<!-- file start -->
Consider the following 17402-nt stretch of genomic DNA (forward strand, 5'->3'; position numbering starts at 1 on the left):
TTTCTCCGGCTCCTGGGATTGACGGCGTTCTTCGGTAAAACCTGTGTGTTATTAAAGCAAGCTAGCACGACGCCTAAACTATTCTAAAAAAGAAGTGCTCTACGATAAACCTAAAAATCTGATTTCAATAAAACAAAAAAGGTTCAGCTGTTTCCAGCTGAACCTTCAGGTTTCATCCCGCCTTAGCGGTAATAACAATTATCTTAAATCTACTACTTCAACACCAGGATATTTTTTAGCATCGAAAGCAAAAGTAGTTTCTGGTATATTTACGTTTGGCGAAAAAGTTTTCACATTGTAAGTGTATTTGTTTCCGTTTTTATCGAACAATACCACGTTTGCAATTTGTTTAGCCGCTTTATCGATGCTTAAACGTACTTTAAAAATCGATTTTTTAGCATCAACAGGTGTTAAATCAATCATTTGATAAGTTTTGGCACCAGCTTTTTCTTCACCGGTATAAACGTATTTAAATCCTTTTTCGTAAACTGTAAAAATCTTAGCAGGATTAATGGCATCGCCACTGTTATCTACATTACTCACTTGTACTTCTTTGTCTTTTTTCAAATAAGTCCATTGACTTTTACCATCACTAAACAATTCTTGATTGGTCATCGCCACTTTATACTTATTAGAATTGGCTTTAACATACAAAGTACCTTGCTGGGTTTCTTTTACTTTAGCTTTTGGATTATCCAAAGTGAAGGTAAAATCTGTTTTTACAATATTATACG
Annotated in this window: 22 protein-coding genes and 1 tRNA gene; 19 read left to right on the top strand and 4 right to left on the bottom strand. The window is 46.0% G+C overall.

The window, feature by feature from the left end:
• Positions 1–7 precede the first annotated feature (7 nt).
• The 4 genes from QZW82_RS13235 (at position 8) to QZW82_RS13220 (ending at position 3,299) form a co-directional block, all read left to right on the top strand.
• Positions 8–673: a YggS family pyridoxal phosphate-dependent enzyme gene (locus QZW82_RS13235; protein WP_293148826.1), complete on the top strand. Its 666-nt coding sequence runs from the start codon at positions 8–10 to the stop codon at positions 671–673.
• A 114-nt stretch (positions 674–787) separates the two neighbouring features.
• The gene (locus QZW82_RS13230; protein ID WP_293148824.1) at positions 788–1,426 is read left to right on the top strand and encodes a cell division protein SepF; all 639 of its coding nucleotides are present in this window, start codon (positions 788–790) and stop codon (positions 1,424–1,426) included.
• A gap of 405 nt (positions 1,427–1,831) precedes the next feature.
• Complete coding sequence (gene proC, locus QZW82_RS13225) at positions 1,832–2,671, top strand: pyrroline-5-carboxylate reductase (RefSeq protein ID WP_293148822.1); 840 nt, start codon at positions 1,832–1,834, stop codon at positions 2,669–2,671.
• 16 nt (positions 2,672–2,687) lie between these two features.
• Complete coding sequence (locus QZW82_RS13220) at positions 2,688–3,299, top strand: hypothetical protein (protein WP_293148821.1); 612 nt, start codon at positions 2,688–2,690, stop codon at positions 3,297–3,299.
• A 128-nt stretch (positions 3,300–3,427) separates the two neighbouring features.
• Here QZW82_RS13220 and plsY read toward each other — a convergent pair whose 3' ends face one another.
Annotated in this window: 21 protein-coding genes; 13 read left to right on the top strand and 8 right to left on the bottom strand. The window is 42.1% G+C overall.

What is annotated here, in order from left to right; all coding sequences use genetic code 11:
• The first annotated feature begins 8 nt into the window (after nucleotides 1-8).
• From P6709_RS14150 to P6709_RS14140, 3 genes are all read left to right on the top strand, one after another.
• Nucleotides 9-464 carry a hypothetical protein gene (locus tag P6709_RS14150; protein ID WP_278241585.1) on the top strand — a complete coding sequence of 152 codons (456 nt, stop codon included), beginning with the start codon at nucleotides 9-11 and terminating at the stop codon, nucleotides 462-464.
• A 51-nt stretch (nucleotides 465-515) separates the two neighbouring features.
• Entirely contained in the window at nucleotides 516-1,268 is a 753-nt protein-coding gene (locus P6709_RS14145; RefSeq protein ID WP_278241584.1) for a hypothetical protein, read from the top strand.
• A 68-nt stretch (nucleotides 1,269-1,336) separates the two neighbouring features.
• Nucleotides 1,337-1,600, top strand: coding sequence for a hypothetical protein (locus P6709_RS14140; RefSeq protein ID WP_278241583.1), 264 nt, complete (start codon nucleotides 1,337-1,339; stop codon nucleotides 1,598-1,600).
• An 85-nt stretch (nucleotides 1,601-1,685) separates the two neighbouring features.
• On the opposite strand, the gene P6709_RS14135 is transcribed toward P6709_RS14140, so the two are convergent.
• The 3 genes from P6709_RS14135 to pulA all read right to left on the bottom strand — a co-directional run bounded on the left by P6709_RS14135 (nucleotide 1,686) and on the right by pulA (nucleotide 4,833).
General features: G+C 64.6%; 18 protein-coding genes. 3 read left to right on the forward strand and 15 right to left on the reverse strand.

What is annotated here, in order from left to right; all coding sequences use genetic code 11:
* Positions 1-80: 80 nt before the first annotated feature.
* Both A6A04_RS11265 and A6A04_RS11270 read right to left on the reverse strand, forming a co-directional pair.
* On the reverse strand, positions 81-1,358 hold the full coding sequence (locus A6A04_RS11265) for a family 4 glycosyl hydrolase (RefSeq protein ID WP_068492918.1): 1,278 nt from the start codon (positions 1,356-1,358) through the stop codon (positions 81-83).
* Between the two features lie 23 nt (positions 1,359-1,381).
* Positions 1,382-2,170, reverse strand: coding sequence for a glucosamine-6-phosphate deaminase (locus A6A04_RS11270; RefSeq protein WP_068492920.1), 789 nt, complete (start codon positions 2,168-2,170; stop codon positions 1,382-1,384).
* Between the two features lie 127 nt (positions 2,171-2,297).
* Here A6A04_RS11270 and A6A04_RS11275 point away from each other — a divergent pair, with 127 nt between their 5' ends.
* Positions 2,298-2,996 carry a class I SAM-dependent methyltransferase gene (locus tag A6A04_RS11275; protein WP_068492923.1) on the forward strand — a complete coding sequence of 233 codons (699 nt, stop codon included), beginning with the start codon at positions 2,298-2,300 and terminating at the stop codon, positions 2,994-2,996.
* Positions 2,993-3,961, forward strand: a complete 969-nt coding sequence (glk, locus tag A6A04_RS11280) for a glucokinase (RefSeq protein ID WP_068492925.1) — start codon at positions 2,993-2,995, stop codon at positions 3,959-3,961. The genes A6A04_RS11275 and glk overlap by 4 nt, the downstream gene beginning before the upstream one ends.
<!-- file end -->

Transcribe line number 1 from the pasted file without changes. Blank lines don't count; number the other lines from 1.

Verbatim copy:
Consider the following 17402-nt stretch of genomic DNA (forward strand, 5'->3'; position numbering starts at 1 on the left):